Slovakian PM Robert Fico has issued a formal appeal for information following the murder of a Slovak journalist and his girlfriend.
He offered a one million euro reward for anyone willing to come forward and posed next to bundles of cash during the press conference on Tuesday (February 27).
It comes as the country has faced intense international media coverage after the bodies of Jan Kuciak and Martina Kusnirova were found on Sunday at their home in Velka Maca, 65 kilometres east of the capital, Bratislava.
Police say the couple, who were shot dead, were probably targeted over Kusiak's investigative work.
Their bodies were found at their home in Velka Maca, 65 kilometres east of the capital, Bratislava.
The case has shocked the small, central European country and highlighted public concerns about corruption.
The PM's senior adviser Maria Trošková and his Security Council secretary Viliam Jasaň are among those being probed, Slovak media have reported.
"Do not link innocent people without any evidence to a double homicide," Mr Fico told journalists on Tuesday.
"It's crossing the line. It's no longer funny."
What kind of stories did he cover?
The 27-year-old had reported for the news site Aktuality.sk on fraud cases. These often involved businessmen with connections to Slovakia's ruling party and other politicians.
A long-time Bratislava-based investigative journalist, Tom Nicholson, told the news site Dennik N he spoke to Kuciak a week ago about a case they both were looking at involving suspected Italian mafia abuse of EU funds in Slovakia.
Kuciak's last story for Aktuality, on February the 9th, looked at transactions by firms linked to businessman Marian Kocner. It was also connected to a luxury apartment complex in Bratislava that became the centre of a political scandal last year.
Kocner could not be reached by the Reuters news agency for comment on Monday. However, he has told Slovakia's public broadcaster he has no connection to the case.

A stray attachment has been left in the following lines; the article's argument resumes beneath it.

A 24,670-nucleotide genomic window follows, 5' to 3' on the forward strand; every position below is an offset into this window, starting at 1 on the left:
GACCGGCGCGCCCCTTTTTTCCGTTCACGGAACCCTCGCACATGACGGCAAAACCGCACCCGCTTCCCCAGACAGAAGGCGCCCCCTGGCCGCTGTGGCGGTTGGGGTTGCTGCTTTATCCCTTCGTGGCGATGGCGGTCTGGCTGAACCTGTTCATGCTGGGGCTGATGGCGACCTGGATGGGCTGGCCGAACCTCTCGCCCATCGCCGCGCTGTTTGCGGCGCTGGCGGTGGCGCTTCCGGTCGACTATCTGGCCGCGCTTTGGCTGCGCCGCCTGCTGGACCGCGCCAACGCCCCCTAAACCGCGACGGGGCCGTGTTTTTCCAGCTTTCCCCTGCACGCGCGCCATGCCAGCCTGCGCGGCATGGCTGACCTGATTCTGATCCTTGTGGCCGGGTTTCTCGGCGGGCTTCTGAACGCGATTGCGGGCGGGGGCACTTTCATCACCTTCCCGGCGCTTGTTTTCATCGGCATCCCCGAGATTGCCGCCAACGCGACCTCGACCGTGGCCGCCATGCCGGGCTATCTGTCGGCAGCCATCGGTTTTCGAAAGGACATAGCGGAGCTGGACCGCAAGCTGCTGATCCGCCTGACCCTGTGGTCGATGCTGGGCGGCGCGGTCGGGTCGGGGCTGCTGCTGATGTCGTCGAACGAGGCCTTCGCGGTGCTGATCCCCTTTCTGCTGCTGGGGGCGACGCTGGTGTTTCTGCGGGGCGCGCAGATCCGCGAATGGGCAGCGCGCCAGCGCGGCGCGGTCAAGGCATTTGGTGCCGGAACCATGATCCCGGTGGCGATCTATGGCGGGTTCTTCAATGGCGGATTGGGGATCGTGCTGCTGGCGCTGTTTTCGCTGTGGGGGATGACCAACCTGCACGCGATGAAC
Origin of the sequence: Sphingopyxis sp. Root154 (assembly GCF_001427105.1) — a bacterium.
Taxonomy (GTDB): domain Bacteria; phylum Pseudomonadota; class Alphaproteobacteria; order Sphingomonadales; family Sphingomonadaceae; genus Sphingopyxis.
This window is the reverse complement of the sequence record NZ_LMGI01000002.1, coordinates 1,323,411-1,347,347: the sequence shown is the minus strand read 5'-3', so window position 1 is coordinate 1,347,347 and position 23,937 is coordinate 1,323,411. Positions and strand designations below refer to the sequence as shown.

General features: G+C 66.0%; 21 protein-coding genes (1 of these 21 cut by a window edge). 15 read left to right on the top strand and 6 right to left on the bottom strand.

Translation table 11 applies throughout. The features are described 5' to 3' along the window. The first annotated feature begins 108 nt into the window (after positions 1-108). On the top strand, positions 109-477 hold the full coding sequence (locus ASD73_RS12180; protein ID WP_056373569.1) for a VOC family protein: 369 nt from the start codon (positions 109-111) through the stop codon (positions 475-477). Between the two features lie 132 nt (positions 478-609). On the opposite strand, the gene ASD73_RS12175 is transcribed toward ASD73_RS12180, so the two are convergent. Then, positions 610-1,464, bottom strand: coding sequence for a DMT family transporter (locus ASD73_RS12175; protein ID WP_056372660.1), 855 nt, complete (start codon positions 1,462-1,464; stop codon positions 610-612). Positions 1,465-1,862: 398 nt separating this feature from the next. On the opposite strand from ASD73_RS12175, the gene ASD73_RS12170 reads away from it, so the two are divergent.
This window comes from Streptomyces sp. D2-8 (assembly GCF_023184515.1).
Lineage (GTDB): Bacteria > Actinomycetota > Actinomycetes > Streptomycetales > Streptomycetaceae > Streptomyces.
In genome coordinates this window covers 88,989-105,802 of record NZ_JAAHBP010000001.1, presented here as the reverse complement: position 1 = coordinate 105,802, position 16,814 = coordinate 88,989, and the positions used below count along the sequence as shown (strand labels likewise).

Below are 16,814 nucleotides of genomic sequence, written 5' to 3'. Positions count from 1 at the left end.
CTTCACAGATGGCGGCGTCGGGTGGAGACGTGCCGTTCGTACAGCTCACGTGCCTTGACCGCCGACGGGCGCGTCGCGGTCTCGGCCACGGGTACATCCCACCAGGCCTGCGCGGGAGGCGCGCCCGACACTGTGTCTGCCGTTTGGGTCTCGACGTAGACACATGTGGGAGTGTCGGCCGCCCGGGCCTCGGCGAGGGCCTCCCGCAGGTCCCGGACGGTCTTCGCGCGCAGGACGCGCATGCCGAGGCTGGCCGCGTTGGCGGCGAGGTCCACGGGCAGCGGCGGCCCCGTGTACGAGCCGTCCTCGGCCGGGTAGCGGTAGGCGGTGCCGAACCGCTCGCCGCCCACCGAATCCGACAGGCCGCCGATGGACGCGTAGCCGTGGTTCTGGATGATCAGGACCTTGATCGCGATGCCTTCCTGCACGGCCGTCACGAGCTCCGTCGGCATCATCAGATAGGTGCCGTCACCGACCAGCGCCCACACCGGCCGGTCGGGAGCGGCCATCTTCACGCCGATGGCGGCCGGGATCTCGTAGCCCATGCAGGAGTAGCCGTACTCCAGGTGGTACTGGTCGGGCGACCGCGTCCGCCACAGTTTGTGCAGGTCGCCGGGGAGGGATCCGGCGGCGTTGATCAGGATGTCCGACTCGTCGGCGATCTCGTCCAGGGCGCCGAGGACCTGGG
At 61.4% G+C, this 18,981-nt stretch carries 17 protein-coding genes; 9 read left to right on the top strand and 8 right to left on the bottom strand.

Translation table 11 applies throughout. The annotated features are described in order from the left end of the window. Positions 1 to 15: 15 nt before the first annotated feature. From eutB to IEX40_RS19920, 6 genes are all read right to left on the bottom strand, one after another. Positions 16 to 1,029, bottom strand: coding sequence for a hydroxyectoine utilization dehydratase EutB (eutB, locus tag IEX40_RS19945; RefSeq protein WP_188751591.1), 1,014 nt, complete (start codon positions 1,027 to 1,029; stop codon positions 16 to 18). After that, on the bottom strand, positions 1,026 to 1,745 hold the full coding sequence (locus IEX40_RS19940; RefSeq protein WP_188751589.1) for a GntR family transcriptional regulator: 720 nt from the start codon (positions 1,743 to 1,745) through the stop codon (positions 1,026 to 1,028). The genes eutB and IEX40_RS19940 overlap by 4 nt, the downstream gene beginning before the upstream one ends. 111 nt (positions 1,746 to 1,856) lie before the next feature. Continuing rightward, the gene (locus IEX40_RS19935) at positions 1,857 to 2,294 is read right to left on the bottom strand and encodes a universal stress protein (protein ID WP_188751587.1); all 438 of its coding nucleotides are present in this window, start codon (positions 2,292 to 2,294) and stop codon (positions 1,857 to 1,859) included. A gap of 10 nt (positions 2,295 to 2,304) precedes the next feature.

What reaction has there been?
Aktuality's publisher Axel Springer condemned the "cruel assassination" of its journalist. The international professional organisation "Reporters without Borders" said it was appalled.
A group of 14 editors-in-chief of Slovak publications released a statement calling on the state to solve the case and help to safeguard journalists’ work.
Slovakia’s leaders promised to bring the perpetrators to justice, with the government offering a one million euro reward for information leading to an arrest.
"It seems that the most likely version is a motive connected to the investigative work of the journalist," Slovak police chief Tibor Gaspar told a news conference.
Prime Minister Robert Fico called an emergency meeting with Kalinak, the attorney general, the national chief of police and the head of the state intelligence service.
Kuciak's killing has dismayed EU officials, coming a few months after Malta's best-known investigative journalist Daphne Caruana Galizia was killed by a car bomb.
What they are saying
"If it is proven that the death of the investigative reporter was connected with his journalistic work, it would be an unprecedented attack on freedom of speech and democracy in Slovakia," - Prime Minister Robert Fico.
"We are shocked and stunned about the news that Jan Kuciak and his companion obviously have been the victims of a cruel assassination," - a statement from publisher Ringier Axel Sprinker Slovakia.
"Shocked by the murder of a journalist in the EU. No democrac can survive without the free press, which is why journalists deserve respect and protection. Justice must be served." - deputy European Commission chief Frans Timmermans tweeted.